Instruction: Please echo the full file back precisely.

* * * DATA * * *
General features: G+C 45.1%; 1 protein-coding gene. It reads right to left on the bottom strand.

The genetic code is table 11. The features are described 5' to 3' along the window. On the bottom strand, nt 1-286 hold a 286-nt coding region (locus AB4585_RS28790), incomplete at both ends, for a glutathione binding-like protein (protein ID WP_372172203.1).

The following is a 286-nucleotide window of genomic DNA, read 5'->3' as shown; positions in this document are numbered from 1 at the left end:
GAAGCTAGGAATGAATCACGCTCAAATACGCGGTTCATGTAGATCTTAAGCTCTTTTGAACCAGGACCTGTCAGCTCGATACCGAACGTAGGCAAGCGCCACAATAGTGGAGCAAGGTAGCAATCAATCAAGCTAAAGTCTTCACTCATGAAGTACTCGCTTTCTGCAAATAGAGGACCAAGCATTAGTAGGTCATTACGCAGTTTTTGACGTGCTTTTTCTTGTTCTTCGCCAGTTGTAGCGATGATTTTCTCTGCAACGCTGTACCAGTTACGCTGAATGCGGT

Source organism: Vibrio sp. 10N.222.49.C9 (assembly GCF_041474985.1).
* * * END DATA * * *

General features: G+C 45.1%; 1 protein-coding gene. It reads right to left on the bottom strand.

The genetic code is table 11. The features are described 5' to 3' along the window. On the bottom strand, nt 1-286 hold a 286-nt coding region (locus AB4585_RS28790), incomplete at both ends, for a glutathione binding-like protein (protein ID WP_372172203.1).

The following is a 286-nucleotide window of genomic DNA, read 5'->3' as shown; positions in this document are numbered from 1 at the left end:
GAAGCTAGGAATGAATCACGCTCAAATACGCGGTTCATGTAGATCTTAAGCTCTTTTGAACCAGGACCTGTCAGCTCGATACCGAACGTAGGCAAGCGCCACAATAGTGGAGCAAGGTAGCAATCAATCAAGCTAAAGTCTTCACTCATGAAGTACTCGCTTTCTGCAAATAGAGGACCAAGCATTAGTAGGTCATTACGCAGTTTTTGACGTGCTTTTTCTTGTTCTTCGCCAGTTGTAGCGATGATTTTCTCTGCAACGCTGTACCAGTTACGCTGAATGCGGT

Source organism: Vibrio sp. 10N.222.49.C9 (assembly GCF_041474985.1).